WHAT WOULD WONDER WOMAN DO? – Gun Control In America

Gun control. It’s a major hot topic in our society today. If you haven’t heard anything about it, then you need to crawl out from under that sub-aquatic Atlantean rock your hiding, and join us surface dwellers. The arguments both for and against gun control have galvanized our country on both sides. Personally, I’m probably not the best person to ask about gun control. You see, my father was a life-long police officer (he retired as captain of the state police), and my step-father is a hunter. So, guns weren’t a big deal for me growing up. I pretty much equate them with the way that knives are kept in any household; They’re kept in a certain place, have a specific function, and are only brought out when needed. My view is based on my upbringing. So, I think it best that I defer to someone who can quell the opposing sides, and maybe offer us a more tranquil solution. But who would that be? Gail Simone had an idea. She was once quoted as saying, “When you need to stop an asteroid you get Superman. When you need to solve a mystery, you call Batman…But when you need to end a war, you get Wonder Woman!” So, today when I ponder gun control, I ask the age old question…What Would Wonder Woman Do?


First appearance of Wonder Woman in ALL STAR COMICS #8 1941.

Wonder Woman was conceived in World War II by psychologist Dr. William Moulton Marston III. Her first comic book appearance was December 1941. That’s the same month which marked the end of America’s isolation from World War II; aka the attack on Pearl Harbor. She was a direct response to war and a time of crisis for not just America, but for the world. Dr. Marston took a psychological approach to addressing this crisis. He looked at the nature of man and theorized that many of the roots of anger, hate, combat, and things that caused war, were in masculine aggression. Like any good psychologist, Dr. Marston knew that in order to shift this occurrence, the root of the problem would need to be addressed. He theorized that a race of women, whose natures were more nurturing, would minister to this global issue of masculine aggression. He chose them to be Amazons. These Amazons would choose the best and brightest of their race, and send her to our patriarchal society in messiah-like fashion, to heal us and lead us to a better way. This choice would be made by a series of tests of skill. Now, Wonder Woman had numerous messages throughout her book on the topics of: philosophy, religion, society, psychology, truth, love, power, the environment, and health. However, it’s the 21st and final test she was required to take to prove herself as emissary to America, which I believe has the most blatant and powerful message on gun control.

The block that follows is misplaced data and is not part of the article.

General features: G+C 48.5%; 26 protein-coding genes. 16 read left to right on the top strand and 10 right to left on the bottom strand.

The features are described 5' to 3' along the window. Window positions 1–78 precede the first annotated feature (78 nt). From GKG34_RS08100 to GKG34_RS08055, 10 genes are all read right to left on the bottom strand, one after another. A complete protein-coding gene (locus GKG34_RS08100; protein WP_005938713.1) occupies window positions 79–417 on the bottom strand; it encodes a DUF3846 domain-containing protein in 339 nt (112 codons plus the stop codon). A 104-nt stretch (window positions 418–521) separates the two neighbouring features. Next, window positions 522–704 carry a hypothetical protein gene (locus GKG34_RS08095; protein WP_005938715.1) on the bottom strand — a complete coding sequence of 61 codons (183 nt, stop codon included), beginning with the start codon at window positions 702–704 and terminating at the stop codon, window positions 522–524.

In Wonder Woman’s first origin story she receives the hero call to action in the form of a contest. This contest, per Aphrodite’s decree, would prove who would be the Amazon to accompany an American Army Officer back to the US and in the Goddess of Love’s words would, “…help fight the forces of hate and oppression.” The ‘final and greatest test of all’ in the contest would be the deciding factor to identify who would best represent the Amazon nation in patriarchal society. This test was called ‘bullets and bracelets’. Basically, a gun would be shot at you, and you’d have to catch or ‘deflect’ the bullets with your bracelets. First off, let’s just note that this is the first and only time guns are really seen on Paradise Island in Marston’s writings. That in itself is clear and direct message about the control of guns. One can only assume that guns had a time and a place on Paradise Island, and that place was NOT in everyday society. I mean, you didn’t see these women running around with guns at their sides. It just wasn’t necessary. One can infer that in Marston’s original writings guns were kept in the confines of the sporting arena where the contest took place. My mom has a great saying about this which she derives from the bible. ‘There is a time and place for everything!” Dr. Marston’s Amazons clearly knew the time and the place.